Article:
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Comfrey, harder and slower to start than I thought

 
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Last year thanks to Trace Oswald I planted several comfrey roots. One grew.  Everything I have read makes it seem like a super easy plant to grow, and almost impossible to get rid of once you have it.  This is not even close to my experience.  I don't remember, but there must have been a dozen nice pieces of root. I planted them the day I got them. Mulched them and watered.  Only one came up, and I accidentally planted an echinacea plant almost on top of it.  It was a nice little plant even if it was crowded.  
I didn't think of it sooner, but now I think both the echinacea, and the comfrey are coming up.  The young leave look very similar, so I'm not sure what is what. I would like to dig it up and separate them, so maybe the comfrey will do better, but I don't want to kill or damage it. I don't mind having to replace the echinacea, I can get that easy. But the comfrey is hard to come by.
What do you think? Should I separate them, or should I leave them together and try to remember to separate them next winter?  Thanks.
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Hi Jen,

Comfrey sometimes crawls out of the gate.  In fact, comfrey is what brought me to make my very first post on Permies.  I, too, read about how easily comfrey grows and assumed I could just put it in the ground (preferably with some nitrogen—I used bat guano) and get out of the way.  I planted 6 roots and all died in the ground.  The issue was actually too much water.  You stated that you watered your comfrey, but my experience is that baby comfrey is easy to drown.  Once established though it behaves as advertised.  I re-planted after rains passed and the Comfrey established easily and grows great today.

As far as separating your comfrey, I suppose you could do so but I would think another attempt at planting would be better.  My bet would be to try in spring after rains have passed.  The ground does not have to be terribly high in nitrogen for starters—the guano I used was overkill and detrimental, conducive to rot.  I added more nitrogen after the plants got established and they loved it.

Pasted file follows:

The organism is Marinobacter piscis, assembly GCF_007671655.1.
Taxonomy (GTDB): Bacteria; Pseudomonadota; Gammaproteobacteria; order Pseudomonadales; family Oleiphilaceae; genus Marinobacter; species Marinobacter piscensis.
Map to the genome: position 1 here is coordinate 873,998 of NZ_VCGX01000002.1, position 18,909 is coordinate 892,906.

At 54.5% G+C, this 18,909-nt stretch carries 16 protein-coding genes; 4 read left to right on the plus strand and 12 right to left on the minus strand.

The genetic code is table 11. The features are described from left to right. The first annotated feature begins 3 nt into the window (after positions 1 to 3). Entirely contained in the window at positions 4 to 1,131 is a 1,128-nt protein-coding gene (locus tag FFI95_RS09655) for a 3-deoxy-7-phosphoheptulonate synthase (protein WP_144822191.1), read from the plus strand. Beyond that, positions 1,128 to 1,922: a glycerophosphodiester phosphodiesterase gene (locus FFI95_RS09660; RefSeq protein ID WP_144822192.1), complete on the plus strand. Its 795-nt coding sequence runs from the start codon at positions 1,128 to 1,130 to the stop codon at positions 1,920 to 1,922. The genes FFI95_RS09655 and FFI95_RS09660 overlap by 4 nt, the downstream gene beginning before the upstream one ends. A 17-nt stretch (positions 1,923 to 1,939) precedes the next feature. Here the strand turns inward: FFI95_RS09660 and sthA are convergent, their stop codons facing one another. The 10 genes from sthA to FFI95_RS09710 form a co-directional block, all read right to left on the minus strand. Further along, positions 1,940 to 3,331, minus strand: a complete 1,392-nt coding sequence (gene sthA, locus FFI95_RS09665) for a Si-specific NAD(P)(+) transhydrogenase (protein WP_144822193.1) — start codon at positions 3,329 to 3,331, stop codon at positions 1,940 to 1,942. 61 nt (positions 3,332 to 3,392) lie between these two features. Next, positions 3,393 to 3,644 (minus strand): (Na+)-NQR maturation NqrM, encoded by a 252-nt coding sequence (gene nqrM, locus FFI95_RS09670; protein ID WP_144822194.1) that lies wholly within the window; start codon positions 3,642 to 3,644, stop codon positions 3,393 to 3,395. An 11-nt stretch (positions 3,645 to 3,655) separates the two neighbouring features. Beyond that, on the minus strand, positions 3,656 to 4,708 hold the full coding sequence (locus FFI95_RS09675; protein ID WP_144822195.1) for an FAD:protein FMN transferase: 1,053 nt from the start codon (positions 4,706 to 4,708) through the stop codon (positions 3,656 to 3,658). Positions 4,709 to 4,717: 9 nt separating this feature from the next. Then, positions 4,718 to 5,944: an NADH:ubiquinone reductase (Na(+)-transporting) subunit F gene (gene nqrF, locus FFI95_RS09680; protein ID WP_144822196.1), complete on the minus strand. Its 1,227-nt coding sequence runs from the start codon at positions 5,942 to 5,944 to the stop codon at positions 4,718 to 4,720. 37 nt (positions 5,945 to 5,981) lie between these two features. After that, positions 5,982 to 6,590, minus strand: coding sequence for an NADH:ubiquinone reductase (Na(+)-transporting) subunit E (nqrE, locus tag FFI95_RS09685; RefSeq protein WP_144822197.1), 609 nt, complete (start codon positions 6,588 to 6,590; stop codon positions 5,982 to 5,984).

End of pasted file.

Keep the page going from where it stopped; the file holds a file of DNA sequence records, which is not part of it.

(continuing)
But back again to your original question, if you want to separate out the comfrey, by all means, go for it.

Good Luck,

Eric
 
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The ones from Trace might have dried out too much in the mail or something like that. Now that there's at least one established plant to work with I think your comfrey adventures will go easier from now on. That plant is still small so what I'd probably do in that case is let it grow a bit more then start removing about half the plant to transplant elsewhere. Use the existing plant as a mother plant until some others get established. That methods seems to be very reliable. In theory though, you could completely remove that plant & divide into about a dozen other plants. The person I originally bought some from (an actual plant expert) said they will grow from just 1/2" of root.

I read somewhere (probably here on permies) that new ones can be started from cuttings. I tried it once & it seemed like some were going to work but then winter arrived or I forgot to water them or something. They all eventually died.
 
Eric Hanson
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I bet Mike is right regarding the root pieces not surviving transit.  That one remaining plant looks like it will be healthy.  I would be tempted to give it some good nitrogenous fertilizer (bat guano or blood meal spread on the surface and watered in would be great) for a year.  After it gets a good year’s growth it should be strong enough to divided and dig out root pieces for transplants.  By next year it will likely be so healthy that you couldn’t kill it if you tried—even if you dug up the root ball there would still be root pieces left in the ground that would grow back.